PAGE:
I was extremely fearful that I might have to mortgage the house when the bill came--but was pleasantly surprised when the total came to about $95 for the three of us. Actually, more astounded than surprised.

I hope the place hasn't changed much as we intend to return the next time we are in Rome.
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May 21st, 2003, 03:41 AM
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It's a hard question if you live here.

Highlights for overall everythingbr />
The Willow Chinese Restaurant in York.
The Marque in Edinburgh
Rogue in Edinburgh

The Ostler's Close in Cupar

Le Petit Normand in Bayeaux
sheila is offline  
May 21st, 2003, 04:00 AM
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Fish&chips, sitting on the pier in Kyle of Lochalsh, watching the fog clear over Skye.
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May 21st, 2003, 05:01 AM
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drsawyers, good answer!

I'm still thinking about mine...
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May 21st, 2003, 06:51 AM
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Gerard Boyer - Les Crayeres - last week!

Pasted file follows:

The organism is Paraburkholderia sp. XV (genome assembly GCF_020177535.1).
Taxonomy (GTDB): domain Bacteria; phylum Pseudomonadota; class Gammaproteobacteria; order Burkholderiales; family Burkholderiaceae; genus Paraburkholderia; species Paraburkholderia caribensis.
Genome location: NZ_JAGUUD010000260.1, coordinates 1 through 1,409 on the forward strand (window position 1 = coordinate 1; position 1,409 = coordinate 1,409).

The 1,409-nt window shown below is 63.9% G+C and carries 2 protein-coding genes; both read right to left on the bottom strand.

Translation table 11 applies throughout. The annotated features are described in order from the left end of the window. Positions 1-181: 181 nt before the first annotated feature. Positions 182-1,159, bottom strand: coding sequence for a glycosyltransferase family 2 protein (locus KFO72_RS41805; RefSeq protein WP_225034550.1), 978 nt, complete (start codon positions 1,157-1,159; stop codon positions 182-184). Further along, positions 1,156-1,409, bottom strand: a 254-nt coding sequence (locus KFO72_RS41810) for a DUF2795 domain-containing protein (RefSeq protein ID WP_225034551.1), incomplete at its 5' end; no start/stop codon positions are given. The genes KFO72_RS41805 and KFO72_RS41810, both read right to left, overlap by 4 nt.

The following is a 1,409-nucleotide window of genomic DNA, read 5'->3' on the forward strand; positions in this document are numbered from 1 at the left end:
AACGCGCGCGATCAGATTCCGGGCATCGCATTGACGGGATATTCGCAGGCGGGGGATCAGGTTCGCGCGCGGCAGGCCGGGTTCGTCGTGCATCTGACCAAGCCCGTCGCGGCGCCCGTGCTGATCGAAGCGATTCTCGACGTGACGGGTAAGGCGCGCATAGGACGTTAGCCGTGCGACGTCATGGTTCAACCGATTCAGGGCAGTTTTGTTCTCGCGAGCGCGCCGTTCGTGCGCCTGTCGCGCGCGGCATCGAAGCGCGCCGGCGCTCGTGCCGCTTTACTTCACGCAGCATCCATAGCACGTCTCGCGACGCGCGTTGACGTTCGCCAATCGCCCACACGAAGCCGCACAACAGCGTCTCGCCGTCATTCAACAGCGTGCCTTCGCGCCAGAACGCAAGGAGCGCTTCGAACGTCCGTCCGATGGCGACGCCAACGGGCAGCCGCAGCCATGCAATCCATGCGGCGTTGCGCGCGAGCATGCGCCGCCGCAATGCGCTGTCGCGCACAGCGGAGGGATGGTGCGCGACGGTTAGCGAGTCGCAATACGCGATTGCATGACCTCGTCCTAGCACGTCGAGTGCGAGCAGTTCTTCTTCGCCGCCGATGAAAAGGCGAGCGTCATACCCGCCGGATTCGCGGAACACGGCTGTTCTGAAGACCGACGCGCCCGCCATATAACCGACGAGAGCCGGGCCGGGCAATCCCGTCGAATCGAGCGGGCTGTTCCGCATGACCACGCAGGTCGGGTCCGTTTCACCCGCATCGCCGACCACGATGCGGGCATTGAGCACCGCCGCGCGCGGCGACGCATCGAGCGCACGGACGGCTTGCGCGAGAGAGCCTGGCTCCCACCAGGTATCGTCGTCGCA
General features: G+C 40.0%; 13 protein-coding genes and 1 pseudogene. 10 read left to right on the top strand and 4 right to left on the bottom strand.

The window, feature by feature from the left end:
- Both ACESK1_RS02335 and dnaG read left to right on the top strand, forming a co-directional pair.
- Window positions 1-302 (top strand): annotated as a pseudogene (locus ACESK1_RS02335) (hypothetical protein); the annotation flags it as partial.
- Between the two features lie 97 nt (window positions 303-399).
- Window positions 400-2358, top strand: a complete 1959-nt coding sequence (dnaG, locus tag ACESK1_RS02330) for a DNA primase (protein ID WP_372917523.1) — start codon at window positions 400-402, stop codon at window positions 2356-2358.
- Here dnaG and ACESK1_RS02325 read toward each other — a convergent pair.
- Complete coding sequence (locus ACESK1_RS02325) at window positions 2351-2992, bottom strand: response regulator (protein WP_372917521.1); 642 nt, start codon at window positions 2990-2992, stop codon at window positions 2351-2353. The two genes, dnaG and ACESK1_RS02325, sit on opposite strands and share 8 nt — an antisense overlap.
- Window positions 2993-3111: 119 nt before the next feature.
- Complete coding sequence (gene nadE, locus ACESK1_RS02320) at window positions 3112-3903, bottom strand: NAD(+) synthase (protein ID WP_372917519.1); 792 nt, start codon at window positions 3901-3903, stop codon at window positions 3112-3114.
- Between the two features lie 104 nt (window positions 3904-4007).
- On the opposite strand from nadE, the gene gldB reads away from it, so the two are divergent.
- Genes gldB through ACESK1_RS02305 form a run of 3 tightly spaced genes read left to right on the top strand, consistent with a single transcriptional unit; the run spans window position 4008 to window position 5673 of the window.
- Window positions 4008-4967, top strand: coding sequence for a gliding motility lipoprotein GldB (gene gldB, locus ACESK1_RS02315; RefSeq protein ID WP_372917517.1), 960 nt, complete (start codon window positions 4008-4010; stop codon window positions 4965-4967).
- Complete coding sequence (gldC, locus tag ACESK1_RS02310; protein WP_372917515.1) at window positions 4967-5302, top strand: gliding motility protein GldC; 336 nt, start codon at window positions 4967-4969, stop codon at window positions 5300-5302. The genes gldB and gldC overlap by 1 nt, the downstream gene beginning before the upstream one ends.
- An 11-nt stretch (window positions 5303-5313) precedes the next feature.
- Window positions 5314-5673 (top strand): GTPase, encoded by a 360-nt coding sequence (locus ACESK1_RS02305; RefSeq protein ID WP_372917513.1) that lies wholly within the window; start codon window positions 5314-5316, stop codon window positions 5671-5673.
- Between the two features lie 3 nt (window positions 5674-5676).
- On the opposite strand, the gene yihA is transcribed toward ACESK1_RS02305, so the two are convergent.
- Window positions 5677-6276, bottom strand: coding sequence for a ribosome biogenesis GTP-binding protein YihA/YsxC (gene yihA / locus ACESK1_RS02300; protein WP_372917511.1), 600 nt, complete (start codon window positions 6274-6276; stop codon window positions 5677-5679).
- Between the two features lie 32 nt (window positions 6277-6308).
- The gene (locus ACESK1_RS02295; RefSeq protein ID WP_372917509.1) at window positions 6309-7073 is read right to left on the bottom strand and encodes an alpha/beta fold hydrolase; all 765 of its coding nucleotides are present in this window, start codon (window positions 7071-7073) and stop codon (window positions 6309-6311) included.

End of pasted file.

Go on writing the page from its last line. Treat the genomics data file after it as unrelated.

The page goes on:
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May 21st, 2003, 07:18 AM
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The Merchant House in Ludlow, UK


In France and Italy , I'm still thinking and trying to decide!
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May 21st, 2003, 03:48 PM
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Shoot..how could I have forgotten Sharrow Bay Country House in it's Brian/Frances heyday!
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May 21st, 2003, 03:55 PM
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lynlor
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Michel Troisgros...... Troisgros......Roanne, France. Last year.